Elixinol (ASX:EXL) share price tumbles on capital raising update

The Elixinol Global Ltd (ASX: EXL) share price tumbled after management issued an update to its share purchase plan (SPP) today.

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The Elixinol Global Ltd (ASX: EXL) share price tumbled after management issued an update to its share purchase plan (SPP) today.

The EXL share price lost 7.6% to 24 cents in after lunch trade when the S&P/ASX 200 Index (Index:^AXJO) gained 0.5%.

Other ASX medicinal cannabis stocks are faring better. The Creso Pharma Ltd (ASX: CPH) share price gained 10.3% to 11 cents and the Auscann Group Holdings Ltd (ASX: AC8) share price stayed flat at 17 cents at the time of writing.

Elixinol share price well above offer price

But Elixinol shareholders may not be too perturbed as the stock is still up 33% since the company emerged from a trading halt.

The trading halt was called as management undertook an $8.2 million placement and launched a SPP to raise another $2 million.

Management said today that its SPP has secured $1.3 million ahead of the 11 December closing date for the SPP.

Unusual SPP update

It’s quite unusual for management to issue an update to the SPP, but I take it that management is very eager to get the cash.

This was evident as the ASX statement “strongly encourages” shareholders who haven’t put in their applications to do so before next week’s deadline.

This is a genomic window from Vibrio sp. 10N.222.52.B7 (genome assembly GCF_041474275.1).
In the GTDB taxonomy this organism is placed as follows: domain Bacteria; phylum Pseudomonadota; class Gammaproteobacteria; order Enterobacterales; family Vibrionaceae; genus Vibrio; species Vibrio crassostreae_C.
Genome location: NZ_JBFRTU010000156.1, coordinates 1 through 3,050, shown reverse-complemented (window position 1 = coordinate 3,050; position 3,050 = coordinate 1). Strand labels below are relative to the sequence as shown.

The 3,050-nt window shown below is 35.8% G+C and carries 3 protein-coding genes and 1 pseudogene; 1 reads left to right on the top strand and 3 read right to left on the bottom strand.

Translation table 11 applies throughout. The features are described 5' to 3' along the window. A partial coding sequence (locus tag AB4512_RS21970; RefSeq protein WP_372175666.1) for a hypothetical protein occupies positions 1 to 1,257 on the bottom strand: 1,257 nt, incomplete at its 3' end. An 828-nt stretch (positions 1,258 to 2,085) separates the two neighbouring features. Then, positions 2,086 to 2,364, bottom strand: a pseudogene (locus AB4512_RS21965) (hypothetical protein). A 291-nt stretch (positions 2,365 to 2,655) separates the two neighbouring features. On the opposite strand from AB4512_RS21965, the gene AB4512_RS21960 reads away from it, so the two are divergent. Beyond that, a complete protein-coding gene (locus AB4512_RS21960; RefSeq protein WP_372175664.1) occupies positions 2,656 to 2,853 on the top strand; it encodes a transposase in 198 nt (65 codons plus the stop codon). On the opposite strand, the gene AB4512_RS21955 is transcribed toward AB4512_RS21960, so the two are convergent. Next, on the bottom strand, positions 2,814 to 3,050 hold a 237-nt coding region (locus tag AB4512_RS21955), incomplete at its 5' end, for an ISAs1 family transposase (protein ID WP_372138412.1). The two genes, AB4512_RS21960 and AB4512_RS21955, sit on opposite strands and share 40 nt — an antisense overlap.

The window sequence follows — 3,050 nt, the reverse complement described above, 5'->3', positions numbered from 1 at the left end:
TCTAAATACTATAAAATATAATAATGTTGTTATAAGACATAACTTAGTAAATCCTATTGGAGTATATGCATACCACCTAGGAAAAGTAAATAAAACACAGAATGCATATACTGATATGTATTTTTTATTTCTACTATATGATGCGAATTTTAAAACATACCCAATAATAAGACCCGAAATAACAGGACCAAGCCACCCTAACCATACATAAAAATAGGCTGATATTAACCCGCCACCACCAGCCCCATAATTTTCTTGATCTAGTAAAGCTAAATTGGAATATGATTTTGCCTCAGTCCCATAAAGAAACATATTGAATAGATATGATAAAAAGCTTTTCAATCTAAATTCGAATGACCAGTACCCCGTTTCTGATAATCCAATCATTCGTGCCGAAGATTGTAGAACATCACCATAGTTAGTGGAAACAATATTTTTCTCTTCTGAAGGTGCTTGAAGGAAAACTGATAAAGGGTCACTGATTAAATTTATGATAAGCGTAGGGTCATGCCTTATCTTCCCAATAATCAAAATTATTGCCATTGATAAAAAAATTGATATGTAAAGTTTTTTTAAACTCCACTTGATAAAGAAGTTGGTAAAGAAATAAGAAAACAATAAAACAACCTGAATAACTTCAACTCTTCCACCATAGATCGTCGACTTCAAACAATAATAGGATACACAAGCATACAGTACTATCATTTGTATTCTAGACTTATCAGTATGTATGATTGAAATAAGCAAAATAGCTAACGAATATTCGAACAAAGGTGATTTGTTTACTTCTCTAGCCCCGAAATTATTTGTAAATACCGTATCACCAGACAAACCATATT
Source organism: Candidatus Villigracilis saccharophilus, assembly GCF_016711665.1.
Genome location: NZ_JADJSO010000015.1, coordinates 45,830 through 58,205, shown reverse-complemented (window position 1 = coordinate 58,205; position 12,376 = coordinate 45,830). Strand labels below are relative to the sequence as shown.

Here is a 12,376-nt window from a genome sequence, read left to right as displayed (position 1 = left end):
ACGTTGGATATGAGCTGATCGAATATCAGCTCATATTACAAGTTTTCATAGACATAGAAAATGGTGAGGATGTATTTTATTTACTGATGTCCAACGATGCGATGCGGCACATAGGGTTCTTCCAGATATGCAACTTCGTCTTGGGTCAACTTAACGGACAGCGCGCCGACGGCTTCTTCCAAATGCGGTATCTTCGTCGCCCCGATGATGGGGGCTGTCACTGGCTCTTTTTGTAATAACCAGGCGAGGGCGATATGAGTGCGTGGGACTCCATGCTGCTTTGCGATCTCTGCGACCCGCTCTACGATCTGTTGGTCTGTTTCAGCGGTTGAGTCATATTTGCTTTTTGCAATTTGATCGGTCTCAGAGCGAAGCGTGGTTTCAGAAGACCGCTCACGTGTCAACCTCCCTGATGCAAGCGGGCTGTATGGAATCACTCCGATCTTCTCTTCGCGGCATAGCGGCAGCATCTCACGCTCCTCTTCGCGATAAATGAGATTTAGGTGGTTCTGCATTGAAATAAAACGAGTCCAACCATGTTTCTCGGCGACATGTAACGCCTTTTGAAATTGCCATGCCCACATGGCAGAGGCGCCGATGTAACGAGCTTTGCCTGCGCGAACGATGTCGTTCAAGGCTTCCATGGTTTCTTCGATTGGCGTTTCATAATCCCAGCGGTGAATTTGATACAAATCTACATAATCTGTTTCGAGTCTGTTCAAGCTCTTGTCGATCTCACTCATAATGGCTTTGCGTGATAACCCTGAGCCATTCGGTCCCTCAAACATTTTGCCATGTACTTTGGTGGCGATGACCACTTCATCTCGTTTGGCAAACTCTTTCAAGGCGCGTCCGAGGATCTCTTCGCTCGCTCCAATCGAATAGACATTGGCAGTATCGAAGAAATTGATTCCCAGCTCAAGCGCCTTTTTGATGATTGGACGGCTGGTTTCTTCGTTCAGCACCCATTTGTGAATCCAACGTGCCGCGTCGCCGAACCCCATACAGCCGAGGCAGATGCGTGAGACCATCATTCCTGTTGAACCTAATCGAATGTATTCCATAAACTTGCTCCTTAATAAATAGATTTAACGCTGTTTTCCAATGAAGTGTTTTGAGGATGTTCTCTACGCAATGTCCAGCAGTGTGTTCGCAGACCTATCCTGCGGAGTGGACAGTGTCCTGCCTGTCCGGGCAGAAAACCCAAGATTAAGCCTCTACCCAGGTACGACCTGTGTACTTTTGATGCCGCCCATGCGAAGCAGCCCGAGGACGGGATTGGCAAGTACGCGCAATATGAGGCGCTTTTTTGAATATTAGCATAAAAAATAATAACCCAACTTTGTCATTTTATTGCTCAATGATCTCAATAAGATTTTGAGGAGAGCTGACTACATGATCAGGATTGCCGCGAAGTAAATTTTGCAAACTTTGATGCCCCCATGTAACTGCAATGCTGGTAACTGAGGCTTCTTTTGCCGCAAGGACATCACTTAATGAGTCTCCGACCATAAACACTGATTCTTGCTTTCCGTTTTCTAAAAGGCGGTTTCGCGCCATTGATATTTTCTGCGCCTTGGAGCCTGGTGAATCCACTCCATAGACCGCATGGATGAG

The fact is, there is no incentive for shareholders to lock in bids for the raise so far out from the SPP closing date.

Why it’s better to wait

Between now and then, the Elixinol share price could drop below the offer price of 17 cents a share. If that were to happen, it would be cheaper for shareholders to purchase shares on market instead.

If management really wanted shareholders to consider applying to the SPP earlier instead of later, it would have offered a discount to the five-day volume weighed average price (VWAP).

This means SPP applicants will either pay 17 cents or the small discount to the VWAP, whichever is lower.

Foolish takeaway

The update also worked against the company, in my view. Shareholders now know they are likely to get their full allocation.

If they thought that there is a good chance they will be scaled back (meaning they only get part of what they applied for), shareholders may be tempted to apply for more than what they really wanted.

Of course, there could be a late surge in applications as there normally is to such programs, but today’s update puts the oversubscription theory in doubt.

Sometimes more is less.

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Motley Fool contributor Brendon Lau has no position in any of the stocks mentioned. The Motley Fool Australia has no position in any of the stocks mentioned. The Motley Fool has a disclosure policy. This article contains general investment advice only (under AFSL 400691). Authorised by Bruce Jackson.

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